Richfield Hospitality Working to Get the Situation at Decatur's
Largest Hotel with
370 rooms and 50,000 sq ft Under Control; Holiday Inn Select Franchise Pulled
|By Chris Lusvardi, Herald & Review,
Decatur, Ill.McClatchy-Tribune Business News
Jan. 21, 2007 - DECATUR -- Chuck and Sandi Smith of Decatur have spent New Year's Eve with family and friends at the Decatur Conference Center and Hotel for more than a decade.
The group, which has grown to include almost 100 people, chose the center because of everything it offers, including its suites, restaurants and pool. The Smiths want to see the tradition continue and would be hard-pressed to find another location that could house the large group.
"We would probably be hurting with so many of us there because I don't know of any other place that offers the accommodations," Chuck Smith said. "I think it would be a big loss to Decatur not to have that there."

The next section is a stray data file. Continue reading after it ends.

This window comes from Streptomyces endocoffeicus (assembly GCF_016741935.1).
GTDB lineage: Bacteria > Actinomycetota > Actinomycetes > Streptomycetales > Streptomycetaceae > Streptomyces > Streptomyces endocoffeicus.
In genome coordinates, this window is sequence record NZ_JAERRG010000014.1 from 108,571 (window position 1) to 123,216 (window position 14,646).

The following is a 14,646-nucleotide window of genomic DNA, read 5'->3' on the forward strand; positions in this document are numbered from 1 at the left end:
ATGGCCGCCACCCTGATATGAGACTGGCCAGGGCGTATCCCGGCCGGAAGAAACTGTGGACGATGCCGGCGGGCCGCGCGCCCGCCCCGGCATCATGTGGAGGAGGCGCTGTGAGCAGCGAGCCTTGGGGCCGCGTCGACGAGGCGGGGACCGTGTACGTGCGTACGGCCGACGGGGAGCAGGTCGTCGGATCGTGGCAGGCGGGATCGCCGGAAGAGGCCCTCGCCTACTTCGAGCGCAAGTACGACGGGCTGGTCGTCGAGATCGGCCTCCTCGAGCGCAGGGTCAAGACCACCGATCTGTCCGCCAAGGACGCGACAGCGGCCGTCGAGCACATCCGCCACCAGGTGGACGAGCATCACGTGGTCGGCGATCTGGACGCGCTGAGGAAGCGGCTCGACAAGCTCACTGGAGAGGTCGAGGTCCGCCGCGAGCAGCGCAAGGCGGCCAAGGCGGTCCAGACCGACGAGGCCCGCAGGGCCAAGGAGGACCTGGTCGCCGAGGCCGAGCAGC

Since it opened in the mid-1970s, thousands of people like the Smiths have visited the center for its entertainment, special events and lodging.
However, for the past several years, an ownership dispute and failing finances put the future of the hotel into question. For much of 2006, employee morale was drained, and nobody knew how long it would stay open.
But now business is starting to bounce back, and management is making the final push to have much of the uncertainty settled. Under the current conditions, the hotel appears set to remain open.
A new general manager has been working since September to get the situation under control and bring new life to the area's largest conference center and hotel, with 370 rooms and more than 50,000 square feet of convention space. At the same time, the center's owners are working to meet their financial obligations.
Scott Hall of Denver-based Richfield Hospitality Services was hired to manage the hotel. He had previous experience running hotels in places such as Pittsburgh, Salt Lake City and Baltimore.
When he arrived in Decatur, Hall said morale was at an all-time low.
"It was pretty demoralizing when I got here in September," Hall said. "Every hotel has its challenges. Here it was the uncertainties that evolved with this property and what was going on with the ownership group."